This blog features new additions to the Galleries. If you want to know when the Current Classic, Singlespeed, Cyclocross or Working Bike Galleries receive updates, you can check back here, "follow" this blog by using the link below right, or subscribe to this blog's RSS feed.

Most of the time, I'll highlight one of the new entries from the batches - don't take that to mean it's better or the others are worse. It's just that when I went to post those entries, one caught my attention at that time and place.

This won't be my main venue for online nattering - ride reports, technical stuff and whatever tangents capture my brain will show up over on the "Ramblings" blog, so you ought to wander over there. If you want to see what I've been writing about, there's a feed down at the bottom of this page which has the most recent posts from that blog.

If you have found your way here looking for things about Rivendell Bicycle Works (, I am the moderator of the RBW Owner's Bunch group over on google groups. That is a discussion of Rivendell bicycles and their products, but you can learn more about that here.

Friday, April 23, 2010

Friday Fast One: Karl's Kogswell

Got a little behind last night and this morning, so if this is a little brisk and choppy, I apologize in advance.

At the top of this blog, I've added in a random slide show from my Flickr sets - planning on periodically choosing one from my feed. Actually, had just done this to show another blogger how it works, but upon reflection, felt it was a nice addition.

Today, Karl's Kogswell P58 is the lone addition to the Current Classic Gallery -

Current Classics Gallery #779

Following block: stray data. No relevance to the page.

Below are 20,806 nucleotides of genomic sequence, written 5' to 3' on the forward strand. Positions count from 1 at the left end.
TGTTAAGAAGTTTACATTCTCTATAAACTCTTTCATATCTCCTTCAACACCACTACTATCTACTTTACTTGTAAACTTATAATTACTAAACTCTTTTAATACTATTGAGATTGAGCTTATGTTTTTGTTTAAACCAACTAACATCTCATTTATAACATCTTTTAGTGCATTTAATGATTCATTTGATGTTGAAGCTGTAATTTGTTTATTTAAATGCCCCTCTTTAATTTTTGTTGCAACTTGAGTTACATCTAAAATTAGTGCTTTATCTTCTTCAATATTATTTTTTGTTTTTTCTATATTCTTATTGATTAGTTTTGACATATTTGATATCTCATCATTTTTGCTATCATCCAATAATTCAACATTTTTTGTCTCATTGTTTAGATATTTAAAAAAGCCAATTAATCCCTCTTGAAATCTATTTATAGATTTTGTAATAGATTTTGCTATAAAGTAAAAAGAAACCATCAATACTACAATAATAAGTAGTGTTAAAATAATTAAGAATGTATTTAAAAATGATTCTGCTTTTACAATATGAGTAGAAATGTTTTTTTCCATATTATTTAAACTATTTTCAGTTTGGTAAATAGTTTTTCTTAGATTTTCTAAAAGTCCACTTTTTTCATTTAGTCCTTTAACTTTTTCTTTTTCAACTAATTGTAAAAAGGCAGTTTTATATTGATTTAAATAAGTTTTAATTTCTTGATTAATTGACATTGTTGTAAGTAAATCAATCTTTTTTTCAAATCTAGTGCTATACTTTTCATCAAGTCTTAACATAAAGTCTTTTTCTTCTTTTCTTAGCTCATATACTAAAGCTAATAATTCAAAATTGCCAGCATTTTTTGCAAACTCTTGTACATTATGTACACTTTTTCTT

Kogswells have always been interesting bicycles to me.  Back when this Gallery was gaining momentum, they populated the entries and much of the conversation on the iBob list.  To my perspective, they were one of the first steel, lugged production frames to gain visibility after Rivendell. As a value proposition to the Rivendell, it let many riders get contemporary lugged steel within their monetary constraints.

Kogswell probably helped the connection between Rivendell and Maxway, who was the Taiwan-based company which built the Kogs.  This led to the Bleriot, and now the current Sam Hillborne, Betty Foy/Yves Gomez and upcoming Hunqapillar models.

The P/R (Porteur/Randonneur) in 650B really seemed to put Kogswell on the map, staking out an area which no production bicycle seemed to exist.  The idea of swappable forks, different fork rake/trail and front-end-load specific geometry still spurs lots of debate, and really revved up participation in the Kogswell Owners Group.  (Ride buddy JimG also maintains an interesting and informative page of Kogswell info, and puts some serious miles on his 700C P/R)

But, it's these earlier bikes - the D, G and P series - which got them going.

#779 - Karl Littner's Kogswell P58


Russ Stringfellow said...

Although I visit cyclofiend more often than I care to admit, this is the first time I came across your blog. Nice!

I like your take on Kog's notch in the seatpost of bicycle history and I'd love to stumble into a model D or P in my size...but so far no luck.

cyclofiend said...

Thanks for the kind words. I'm excited about the idea of focusing on newer entries and different aspects of the Galleries.

The early Kogswells seem not to show up too frequently on the used market. I'm not sure how many are out there from that period. May have to do a little more research to find out.

Thanks again!

- Jim